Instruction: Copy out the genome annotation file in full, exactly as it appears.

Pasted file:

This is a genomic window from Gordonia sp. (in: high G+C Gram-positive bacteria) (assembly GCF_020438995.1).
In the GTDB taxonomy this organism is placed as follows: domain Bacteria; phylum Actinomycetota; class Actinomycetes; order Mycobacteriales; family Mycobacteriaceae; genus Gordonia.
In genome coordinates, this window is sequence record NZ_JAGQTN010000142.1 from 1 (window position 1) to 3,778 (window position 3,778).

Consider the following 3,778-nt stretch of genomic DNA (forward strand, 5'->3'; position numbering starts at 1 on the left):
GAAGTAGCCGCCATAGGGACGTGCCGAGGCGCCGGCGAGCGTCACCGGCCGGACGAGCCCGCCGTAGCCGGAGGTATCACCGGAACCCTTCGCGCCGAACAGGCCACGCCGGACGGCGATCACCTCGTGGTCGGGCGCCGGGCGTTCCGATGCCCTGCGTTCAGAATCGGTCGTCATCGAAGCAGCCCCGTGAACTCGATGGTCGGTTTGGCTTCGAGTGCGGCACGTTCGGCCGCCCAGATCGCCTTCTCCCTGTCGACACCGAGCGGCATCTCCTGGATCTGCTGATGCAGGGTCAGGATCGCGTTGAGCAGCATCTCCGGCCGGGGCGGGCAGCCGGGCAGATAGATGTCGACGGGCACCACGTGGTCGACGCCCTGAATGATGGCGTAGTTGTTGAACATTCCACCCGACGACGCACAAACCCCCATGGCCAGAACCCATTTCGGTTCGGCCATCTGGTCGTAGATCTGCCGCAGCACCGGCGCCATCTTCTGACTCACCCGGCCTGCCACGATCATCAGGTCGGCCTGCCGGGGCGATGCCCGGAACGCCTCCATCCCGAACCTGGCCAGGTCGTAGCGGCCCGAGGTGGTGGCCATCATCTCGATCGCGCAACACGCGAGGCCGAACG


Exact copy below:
This is a genomic window from Gordonia sp. (in: high G+C Gram-positive bacteria) (assembly GCF_020438995.1).
In the GTDB taxonomy this organism is placed as follows: domain Bacteria; phylum Actinomycetota; class Actinomycetes; order Mycobacteriales; family Mycobacteriaceae; genus Gordonia.
In genome coordinates, this window is sequence record NZ_JAGQTN010000142.1 from 1 (window position 1) to 3,778 (window position 3,778).

Consider the following 3,778-nt stretch of genomic DNA (forward strand, 5'->3'; position numbering starts at 1 on the left):
GAAGTAGCCGCCATAGGGACGTGCCGAGGCGCCGGCGAGCGTCACCGGCCGGACGAGCCCGCCGTAGCCGGAGGTATCACCGGAACCCTTCGCGCCGAACAGGCCACGCCGGACGGCGATCACCTCGTGGTCGGGCGCCGGGCGTTCCGATGCCCTGCGTTCAGAATCGGTCGTCATCGAAGCAGCCCCGTGAACTCGATGGTCGGTTTGGCTTCGAGTGCGGCACGTTCGGCCGCCCAGATCGCCTTCTCCCTGTCGACACCGAGCGGCATCTCCTGGATCTGCTGATGCAGGGTCAGGATCGCGTTGAGCAGCATCTCCGGCCGGGGCGGGCAGCCGGGCAGATAGATGTCGACGGGCACCACGTGGTCGACGCCCTGAATGATGGCGTAGTTGTTGAACATTCCACCCGACGACGCACAAACCCCCATGGCCAGAACCCATTTCGGTTCGGCCATCTGGTCGTAGATCTGCCGCAGCACCGGCGCCATCTTCTGACTCACCCGGCCTGCCACGATCATCAGGTCGGCCTGCCGGGGCGATGCCCGGAACGCCTCCATCCCGAACCTGGCCAGGTCGTAGCGGCCCGAGGTGGTGGCCATCATCTCGATCGCGCAACACGCGAGGCCGAACG